The Obsessed, “The Way She Fly” Live in Tucson, Arizona, July 31, 1992

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Wino Wednesday: Saint Vitus, “Thirsty and Miserable” Live in Denver, 2012

Posted in Bootleg Theater on February 11th, 2015 by H.P. Taskmaster

wino wednesday

I saw Saint Vitus on this tour. They played the St. Vitus bar in Brooklyn just a couple nights before this Denver, Colorado, show on Oct. 3, 2012. It was one of the best shows I was ever lucky enough to catch, so to find them in top form as they run through this rendition of Black Flag‘s “Thirsty and Miserable” isn’t really much of a surprise. Having released their awaited return album, Lillie: F-65 (review here), earlier in the year on Season of Mist, they were riding high at that point, their on-stage reunion having been going for about three years since initially making their return at Roadburn in 2009. They were a sight to behold there as well.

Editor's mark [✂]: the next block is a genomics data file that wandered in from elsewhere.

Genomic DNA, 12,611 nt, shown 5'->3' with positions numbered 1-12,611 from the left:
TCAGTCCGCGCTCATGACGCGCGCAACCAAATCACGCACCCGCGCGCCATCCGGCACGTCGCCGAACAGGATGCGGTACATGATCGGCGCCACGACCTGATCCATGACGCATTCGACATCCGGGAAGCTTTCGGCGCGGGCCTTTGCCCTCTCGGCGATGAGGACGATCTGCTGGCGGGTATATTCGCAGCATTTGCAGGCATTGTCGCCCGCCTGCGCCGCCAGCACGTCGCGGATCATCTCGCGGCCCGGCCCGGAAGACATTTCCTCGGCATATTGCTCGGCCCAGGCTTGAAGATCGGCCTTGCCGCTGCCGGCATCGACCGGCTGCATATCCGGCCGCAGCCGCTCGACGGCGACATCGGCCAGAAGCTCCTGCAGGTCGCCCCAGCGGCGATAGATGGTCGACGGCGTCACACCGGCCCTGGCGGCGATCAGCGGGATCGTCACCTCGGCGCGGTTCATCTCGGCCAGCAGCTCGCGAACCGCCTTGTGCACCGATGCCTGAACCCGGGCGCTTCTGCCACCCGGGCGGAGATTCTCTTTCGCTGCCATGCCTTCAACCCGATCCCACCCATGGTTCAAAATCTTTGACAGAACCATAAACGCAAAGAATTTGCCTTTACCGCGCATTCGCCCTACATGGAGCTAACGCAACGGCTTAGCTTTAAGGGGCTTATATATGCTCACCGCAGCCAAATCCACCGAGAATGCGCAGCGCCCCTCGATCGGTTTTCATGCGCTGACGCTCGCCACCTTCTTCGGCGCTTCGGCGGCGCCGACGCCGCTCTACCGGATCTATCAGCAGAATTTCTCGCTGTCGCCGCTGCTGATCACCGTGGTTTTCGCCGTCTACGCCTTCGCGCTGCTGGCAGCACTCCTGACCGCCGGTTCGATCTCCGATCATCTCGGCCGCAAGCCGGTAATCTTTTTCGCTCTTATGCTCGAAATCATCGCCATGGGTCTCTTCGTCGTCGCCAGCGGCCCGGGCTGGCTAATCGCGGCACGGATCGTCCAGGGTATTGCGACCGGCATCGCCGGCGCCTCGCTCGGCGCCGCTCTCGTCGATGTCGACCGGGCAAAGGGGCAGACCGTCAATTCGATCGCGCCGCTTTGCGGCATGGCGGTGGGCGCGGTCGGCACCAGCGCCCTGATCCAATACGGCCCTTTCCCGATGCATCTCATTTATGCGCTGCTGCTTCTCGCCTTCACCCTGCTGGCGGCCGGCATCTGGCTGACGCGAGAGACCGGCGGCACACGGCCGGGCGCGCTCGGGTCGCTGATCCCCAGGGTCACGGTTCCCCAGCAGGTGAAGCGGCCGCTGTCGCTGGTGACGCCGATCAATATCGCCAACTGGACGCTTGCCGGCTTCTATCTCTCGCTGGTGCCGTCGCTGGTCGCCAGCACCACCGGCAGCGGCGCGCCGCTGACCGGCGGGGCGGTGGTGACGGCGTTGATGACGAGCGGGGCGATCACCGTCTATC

Since this is, rather unbelievably, the first time I’m writing about Vitus in 2015, I’ll say that the big question concerning the band now is whether or not they’ll follow-up Lillie: F-65 with another studio album. Guitarist Dave Chandler put out word in July 2013 that he and drummer Henry Vasquez were working on new material, but I’ve yet to hear of anything newer than the last record being played live, and though the band has done a couple reissues through Season of Mist, there’s been no real update on progress for what would be their ninth outing. Last Fall, when Wino was arrested in Norway near the end of Saint Vitus‘ 35th anniversary European tour and subsequently entered rehab, he made a statement that noted several projects in the works. A new Vitus record was not one of them.